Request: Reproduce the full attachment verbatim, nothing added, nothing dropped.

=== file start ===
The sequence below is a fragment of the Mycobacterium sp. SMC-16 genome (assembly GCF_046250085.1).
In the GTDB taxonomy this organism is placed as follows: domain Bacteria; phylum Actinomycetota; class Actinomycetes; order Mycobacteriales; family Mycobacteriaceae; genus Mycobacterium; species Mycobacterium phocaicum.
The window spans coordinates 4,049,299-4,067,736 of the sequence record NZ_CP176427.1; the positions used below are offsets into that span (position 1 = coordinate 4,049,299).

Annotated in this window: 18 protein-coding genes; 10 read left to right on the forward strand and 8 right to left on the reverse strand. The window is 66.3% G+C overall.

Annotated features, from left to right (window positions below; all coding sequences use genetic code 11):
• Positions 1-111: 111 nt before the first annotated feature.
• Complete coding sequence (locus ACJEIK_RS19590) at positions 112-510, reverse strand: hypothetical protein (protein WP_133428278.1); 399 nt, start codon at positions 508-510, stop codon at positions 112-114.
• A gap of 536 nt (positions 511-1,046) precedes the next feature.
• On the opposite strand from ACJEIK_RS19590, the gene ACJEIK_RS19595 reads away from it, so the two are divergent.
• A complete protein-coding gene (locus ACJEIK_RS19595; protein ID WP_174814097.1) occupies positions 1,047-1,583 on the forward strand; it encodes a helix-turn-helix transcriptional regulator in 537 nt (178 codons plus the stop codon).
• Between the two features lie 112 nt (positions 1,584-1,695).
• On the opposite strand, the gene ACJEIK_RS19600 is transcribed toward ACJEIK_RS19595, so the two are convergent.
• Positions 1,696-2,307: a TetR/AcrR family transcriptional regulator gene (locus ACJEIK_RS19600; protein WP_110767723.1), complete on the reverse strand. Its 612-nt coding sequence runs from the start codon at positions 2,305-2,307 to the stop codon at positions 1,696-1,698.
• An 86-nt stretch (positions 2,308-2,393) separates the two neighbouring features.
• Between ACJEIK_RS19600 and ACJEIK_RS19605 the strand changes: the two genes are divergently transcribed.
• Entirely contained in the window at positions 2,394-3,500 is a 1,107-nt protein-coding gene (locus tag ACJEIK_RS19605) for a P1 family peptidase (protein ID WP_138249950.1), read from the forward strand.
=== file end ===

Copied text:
The sequence below is a fragment of the Mycobacterium sp. SMC-16 genome (assembly GCF_046250085.1).
In the GTDB taxonomy this organism is placed as follows: domain Bacteria; phylum Actinomycetota; class Actinomycetes; order Mycobacteriales; family Mycobacteriaceae; genus Mycobacterium; species Mycobacterium phocaicum.
The window spans coordinates 4,049,299-4,067,736 of the sequence record NZ_CP176427.1; the positions used below are offsets into that span (position 1 = coordinate 4,049,299).

Annotated in this window: 18 protein-coding genes; 10 read left to right on the forward strand and 8 right to left on the reverse strand. The window is 66.3% G+C overall.

Annotated features, from left to right (window positions below; all coding sequences use genetic code 11):
• Positions 1-111: 111 nt before the first annotated feature.
• Complete coding sequence (locus ACJEIK_RS19590) at positions 112-510, reverse strand: hypothetical protein (protein WP_133428278.1); 399 nt, start codon at positions 508-510, stop codon at positions 112-114.
• A gap of 536 nt (positions 511-1,046) precedes the next feature.
• On the opposite strand from ACJEIK_RS19590, the gene ACJEIK_RS19595 reads away from it, so the two are divergent.
• A complete protein-coding gene (locus ACJEIK_RS19595; protein ID WP_174814097.1) occupies positions 1,047-1,583 on the forward strand; it encodes a helix-turn-helix transcriptional regulator in 537 nt (178 codons plus the stop codon).
• Between the two features lie 112 nt (positions 1,584-1,695).
• On the opposite strand, the gene ACJEIK_RS19600 is transcribed toward ACJEIK_RS19595, so the two are convergent.
• Positions 1,696-2,307: a TetR/AcrR family transcriptional regulator gene (locus ACJEIK_RS19600; protein WP_110767723.1), complete on the reverse strand. Its 612-nt coding sequence runs from the start codon at positions 2,305-2,307 to the stop codon at positions 1,696-1,698.
• An 86-nt stretch (positions 2,308-2,393) separates the two neighbouring features.
• Between ACJEIK_RS19600 and ACJEIK_RS19605 the strand changes: the two genes are divergently transcribed.
• Entirely contained in the window at positions 2,394-3,500 is a 1,107-nt protein-coding gene (locus tag ACJEIK_RS19605) for a P1 family peptidase (protein ID WP_138249950.1), read from the forward strand.